Monday, August 12, 2013

Poetry Discovered This Summer

Here are a few poems I have read this summer that I thoroughly enjoyed:

The Song of Wandering Aengus
by William Butler Yeats

I went out to the hazel wood,
Because a fire was in my head,
And cut and peeled a hazel wand,
And hooked a berry to a thread;
And when white moths were on the wing,
And moth-like stars were flickering out,
I dropped the berry in a stream
And caught a little silver trout.

When I had laid it on the floor
I went to blow the fire aflame,
But something rustled on the floor,
And someone called me by my name:
It had become a glimmering girl
With apple blossom in her hair
Who called me by my name and ran
And faded through the brightening air.

Though I am old with wandering
Through hollow lands and hilly lands,
I will find out where she has gone,
And kiss her lips and take her hands;
And walk among long dappled grass,
And pluck till time and times are done
The silver apples of the moon,
The golden apples of the sun.

Crazy Jane On The Day of Judgment
by William Butler Yeats

'Love is all
Unsatisfied
That cannot take the whole
Body and soul';
And that is what Jane said.

'Take the sour
If you take me,
I can scoff and lour
And scold for an hour'.
'That's certainly the case,' said he.

'Naked I lay,
The grass my bed;
Naked and hidden away,
That black day';
And that is what Jane said.

'What can be shown?
What true love be?
All could be known or shown
If Time were but gone,'
That's certainly the case,' said he.

Three sonnets from Sonnets to Orpheus
by Rainer Maria Rilke

Mirrors, no one yet has really described
what you are in your true nature.
You, as if filled with nothing but the holes
of a sieve, the intervals of time.

You, spendthrift, still giving yourself away to the empty
       ballroom--
when the dark dawn comes, as wide as forests,
and the chandelier goes, like a sixteen-point stag
through your impossible gateway.

Sometimes you are full of paintings.
A few seem to have entered you--
while others you sent shyly past.

But the loveliest girl will remain until,
there to her withheld cheeks,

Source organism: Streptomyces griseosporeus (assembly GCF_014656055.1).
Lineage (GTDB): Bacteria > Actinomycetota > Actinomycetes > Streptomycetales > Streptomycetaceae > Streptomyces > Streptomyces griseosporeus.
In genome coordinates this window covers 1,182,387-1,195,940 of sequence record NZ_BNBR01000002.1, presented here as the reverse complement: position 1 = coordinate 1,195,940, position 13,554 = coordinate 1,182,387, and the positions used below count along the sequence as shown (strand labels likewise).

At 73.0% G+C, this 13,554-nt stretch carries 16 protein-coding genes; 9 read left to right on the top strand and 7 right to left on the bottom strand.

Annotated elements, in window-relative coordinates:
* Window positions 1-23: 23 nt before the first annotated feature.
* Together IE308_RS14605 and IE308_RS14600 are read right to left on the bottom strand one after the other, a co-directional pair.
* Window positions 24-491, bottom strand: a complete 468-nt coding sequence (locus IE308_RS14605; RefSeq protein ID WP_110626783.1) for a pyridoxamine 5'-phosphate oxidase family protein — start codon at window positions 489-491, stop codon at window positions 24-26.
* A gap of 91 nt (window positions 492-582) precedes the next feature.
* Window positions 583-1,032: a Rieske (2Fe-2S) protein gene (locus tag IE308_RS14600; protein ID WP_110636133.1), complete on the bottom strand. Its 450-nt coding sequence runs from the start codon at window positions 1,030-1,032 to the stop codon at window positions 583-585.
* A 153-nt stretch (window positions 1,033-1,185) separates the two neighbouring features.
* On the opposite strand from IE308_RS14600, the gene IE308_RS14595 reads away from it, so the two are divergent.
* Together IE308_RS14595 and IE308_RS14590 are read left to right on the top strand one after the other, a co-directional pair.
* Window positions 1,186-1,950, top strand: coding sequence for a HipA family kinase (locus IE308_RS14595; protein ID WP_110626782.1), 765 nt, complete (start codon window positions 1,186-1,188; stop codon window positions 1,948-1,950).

Narcissus, clear and set free, shall force his way.
                      


Full, ripe apple, pear and banana,
gooseberry...all these speak
death and life in the mouth...I perceive...
Read it from a child's face

who tastes them. This comes from far away.
Is something slowly becoming nameless in your mouth?
Where once were words, discoveries flow,
startled and set free from the flesh of fruit.

Dare to say what you call Apple.
This sweetness, which first condenses,
is quietly put down into taste,

so as to become clear, thin and transparent.
ambiguous, sunny, earthy, familiar--:
oh, experience, feeling, joy--enormous!



Spring has come again. The earth
is like a child who has learned poems by heart,
many, oh many...by working long
and hard at her lessons, she has won the prize.

Her teacher was strict. We liked the white
in the beard of the old man.
Now, if we ask her to name the blues,
the greens: she can, she can!

Lucky, vacationing earth, play
now with the children. We try to catch you,
happy earth. The happiest will do it.

Oh, what her teacher has taught her--so much!
and everything that's printed in roots, and long,
difficult stems: she sings it, she sings!

1 comment:

  1. Oh! This is awesome! Thanks for this! I'm always looking for new poetry to read!

    (Although I do have several volumes I still need to read in their entirety. I'm probably going to dedicate a couple of months next year just to those.)

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